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Rediscovering Grand Isle

And changing his mind

Jason Raish Illustration

This will come as a surprise to those who know me well – perhaps even a shock – but I love discovering I am wrong about some things. I relish being pleasantly enlightened by new discovery.

So let’s talk Grand Isle. That far flung southern outpost of Jefferson Parish dipping its toe into the Gulf of Mexico; next stop Cuba.

Truthfully, I had always taken a pretty dim view of the place. Many years ago – well, decades, actually – I made a few trips there for work, reporting for the Times-Picayune. They were usually in-and-out affairs.

But one lost weekend, back in my younger and more vulnerable years, I made a weekend road trip down there with a bunch of friends, strictly for pleasure, to hang out, have fun, party, fish, eat, play.

And the place left me desperately wanting. My strongest impression, all these years later, was of the color gray. Everything there seemed gray. The sky. The sand. The water. The road. The houses. The food. Even the mood.

Even when the sun was shining, it just seemed....gray.

And so years, decades, pass. Everything changes. Grand Isle. Me. Probably both.

One night, in a conversation with my companion, she mentions that she’s never been to Grand Isle and wants to see it.

I tell her I haven’t been there in a million years, but I’m always up for a road trip. But, I warn her: It ain’t pretty. It’s certainly interesting, being located at the end of the world and all that, but it ain’t no Turks & Caicos.

When she told friends about our plans, more than one asked her: Why are you going there!

And so we agree to steel ourselves for any possibility and we head south to the Gulf as the horizon shifts from land to water, barns to barges, bayous to beaches. And then we are there. And then....

I didn’t recognize the place. Not even remotely. It was as if I had actually never been there before. Had I? What happens to memory?

It was immediately enchanting. Quiet. Peaceful. And bursting with color. All the houses are raised 20 feet off the ground now and painted in bright tropical hues that greet you coming into town like pastel welcome flags waving in the breeze. I’m thinking: Haiti, maybe Puerto Rico, not Jefferson Parish.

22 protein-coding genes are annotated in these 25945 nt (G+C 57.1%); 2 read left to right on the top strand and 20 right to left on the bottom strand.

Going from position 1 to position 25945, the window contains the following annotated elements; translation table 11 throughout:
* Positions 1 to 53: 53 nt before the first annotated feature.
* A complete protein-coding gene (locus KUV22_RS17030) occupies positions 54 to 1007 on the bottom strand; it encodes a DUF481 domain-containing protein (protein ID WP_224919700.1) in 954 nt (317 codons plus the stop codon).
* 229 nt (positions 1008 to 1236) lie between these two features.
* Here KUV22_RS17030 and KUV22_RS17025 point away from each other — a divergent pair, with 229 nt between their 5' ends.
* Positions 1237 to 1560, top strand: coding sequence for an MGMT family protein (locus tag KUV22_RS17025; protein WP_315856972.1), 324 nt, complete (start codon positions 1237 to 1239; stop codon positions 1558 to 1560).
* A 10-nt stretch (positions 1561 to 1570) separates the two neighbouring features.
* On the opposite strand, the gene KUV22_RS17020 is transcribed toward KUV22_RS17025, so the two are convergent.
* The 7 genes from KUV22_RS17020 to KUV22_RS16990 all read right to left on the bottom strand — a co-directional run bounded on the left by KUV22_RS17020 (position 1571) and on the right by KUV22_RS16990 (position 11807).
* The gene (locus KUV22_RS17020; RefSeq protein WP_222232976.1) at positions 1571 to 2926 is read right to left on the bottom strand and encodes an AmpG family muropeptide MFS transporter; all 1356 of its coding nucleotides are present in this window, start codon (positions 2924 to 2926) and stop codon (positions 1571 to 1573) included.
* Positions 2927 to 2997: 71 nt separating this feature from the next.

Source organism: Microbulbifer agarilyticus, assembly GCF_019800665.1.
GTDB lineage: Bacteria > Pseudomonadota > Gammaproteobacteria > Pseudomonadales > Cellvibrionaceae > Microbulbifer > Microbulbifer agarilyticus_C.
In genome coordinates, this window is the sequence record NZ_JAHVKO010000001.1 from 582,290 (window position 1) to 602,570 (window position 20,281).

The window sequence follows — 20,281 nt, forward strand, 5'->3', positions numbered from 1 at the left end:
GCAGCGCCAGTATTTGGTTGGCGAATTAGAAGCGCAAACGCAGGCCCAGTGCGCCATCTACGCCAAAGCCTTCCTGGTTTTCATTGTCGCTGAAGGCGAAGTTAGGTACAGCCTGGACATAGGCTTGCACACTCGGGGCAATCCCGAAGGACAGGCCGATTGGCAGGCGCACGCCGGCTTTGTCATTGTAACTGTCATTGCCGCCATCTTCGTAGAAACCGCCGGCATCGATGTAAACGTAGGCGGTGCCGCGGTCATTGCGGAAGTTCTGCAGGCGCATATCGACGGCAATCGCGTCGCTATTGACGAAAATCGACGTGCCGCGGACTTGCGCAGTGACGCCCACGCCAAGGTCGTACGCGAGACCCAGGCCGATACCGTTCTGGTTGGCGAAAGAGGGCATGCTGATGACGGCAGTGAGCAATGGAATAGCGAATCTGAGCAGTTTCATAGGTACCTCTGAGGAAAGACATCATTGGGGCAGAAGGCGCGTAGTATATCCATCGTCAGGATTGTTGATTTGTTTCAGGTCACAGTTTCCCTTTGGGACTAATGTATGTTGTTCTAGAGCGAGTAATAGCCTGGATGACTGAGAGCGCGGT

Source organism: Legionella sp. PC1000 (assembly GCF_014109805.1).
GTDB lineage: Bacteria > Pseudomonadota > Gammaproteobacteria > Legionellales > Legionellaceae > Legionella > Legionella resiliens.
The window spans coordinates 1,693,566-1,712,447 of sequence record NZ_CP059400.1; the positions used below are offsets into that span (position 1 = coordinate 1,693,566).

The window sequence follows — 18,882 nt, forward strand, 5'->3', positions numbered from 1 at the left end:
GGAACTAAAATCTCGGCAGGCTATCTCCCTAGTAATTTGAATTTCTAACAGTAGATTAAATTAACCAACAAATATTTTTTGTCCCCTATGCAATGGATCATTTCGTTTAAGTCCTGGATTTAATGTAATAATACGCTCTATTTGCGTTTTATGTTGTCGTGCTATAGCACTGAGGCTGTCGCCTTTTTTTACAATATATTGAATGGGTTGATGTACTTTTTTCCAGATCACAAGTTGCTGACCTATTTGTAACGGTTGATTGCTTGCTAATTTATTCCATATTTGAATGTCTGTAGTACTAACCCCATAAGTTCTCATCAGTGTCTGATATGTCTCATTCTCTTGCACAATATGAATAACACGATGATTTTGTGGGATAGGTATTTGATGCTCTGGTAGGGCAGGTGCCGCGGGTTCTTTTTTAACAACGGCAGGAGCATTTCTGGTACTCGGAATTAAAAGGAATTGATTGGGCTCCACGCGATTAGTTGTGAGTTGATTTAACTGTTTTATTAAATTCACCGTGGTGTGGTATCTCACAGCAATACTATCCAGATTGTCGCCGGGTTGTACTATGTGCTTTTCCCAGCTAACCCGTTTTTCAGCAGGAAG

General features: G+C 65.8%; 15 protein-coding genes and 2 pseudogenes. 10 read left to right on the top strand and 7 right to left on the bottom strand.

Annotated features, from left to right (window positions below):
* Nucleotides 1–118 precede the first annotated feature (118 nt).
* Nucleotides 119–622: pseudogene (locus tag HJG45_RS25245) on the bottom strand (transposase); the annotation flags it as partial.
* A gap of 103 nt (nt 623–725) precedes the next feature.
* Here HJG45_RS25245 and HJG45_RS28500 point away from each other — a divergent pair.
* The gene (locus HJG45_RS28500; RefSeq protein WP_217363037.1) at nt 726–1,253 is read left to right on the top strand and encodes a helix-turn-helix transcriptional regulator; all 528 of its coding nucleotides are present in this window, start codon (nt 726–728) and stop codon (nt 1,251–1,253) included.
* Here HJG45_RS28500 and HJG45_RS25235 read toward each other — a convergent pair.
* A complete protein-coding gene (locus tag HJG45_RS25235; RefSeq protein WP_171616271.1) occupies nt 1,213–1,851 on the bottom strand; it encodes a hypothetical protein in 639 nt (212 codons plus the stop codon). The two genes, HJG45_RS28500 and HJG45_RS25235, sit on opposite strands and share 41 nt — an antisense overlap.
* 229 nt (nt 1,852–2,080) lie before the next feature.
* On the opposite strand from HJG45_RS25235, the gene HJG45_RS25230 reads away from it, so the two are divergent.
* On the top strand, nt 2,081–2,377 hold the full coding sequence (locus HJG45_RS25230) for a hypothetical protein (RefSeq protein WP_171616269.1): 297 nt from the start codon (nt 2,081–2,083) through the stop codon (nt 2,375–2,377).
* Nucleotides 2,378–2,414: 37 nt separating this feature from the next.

The beach is clean and expansive, the water a slow rolling twinkling blue(ish!) in the distance. In the morning, lolling trawlers quietly thrum for catch, silhouetted against the big ball of red rising in the east. They follow the gulls and pelicans, who follow the fish who follow the shrimp. The ecosystem at work.

Lone fishermen wade out into the surf, casting hopefully. Shell collectors bend to inspect the day’s new deposits of treasure. Wild boys roar down the beach in their dads’ 4-wheelers and teenage girls huddle on the big beach rocks along the dunes, giggling into their iPhones and doing what teenage girls do.

Schools of dolphin make their morning pass. The air smells of brine, hermit crabs are scruffing in the sand and there are wildflowers everywhere. Tiny paintings on the berms. Everywhere.

I was seduced, sedated, delighted. And best of all, totally relaxed. I forgot about everything. (Including my deadline for this story; sorry editors!)

We stayed at the Wateredge Beach Resort, a clean and homey inn with a private beachfront deck from which to look out and just …. breathe. We didn’t want to leave it. Not just to explore the island, but to even come home.

But we did explore and were greeted with famed Cajun Coast hospitality everywhere we went. The Lighthouse and Yum’s restaurants kept our bellies full with blackened soft shell crab and the best pizza on the island.

Our favorite hangout was Pirate Island Daiquiri’s, where – between Jule, the bartender, and Pop’s, the ever-present barfly and raconteur filled us in on the news, history and gossip of the island.

The existence of a Subway sandwich shop on the main (and only) drag – accepted by many locals with begrudging resignation – is the only anomaly in what is otherwise a distinct and proudly local community where everybody knows everybody. Literally.

But they also put on a damn good show about wanting to know you, too.

I am aware that – to long time locals, fishers, shrimpers and birders – this account all sounds so hopelessly naive and uninformed. Agreed. It appears I’ve been missing the boat (pun intended) on Grand Isle for a long time.

But I get it now. Very much. We are already planning our next trip back.


 

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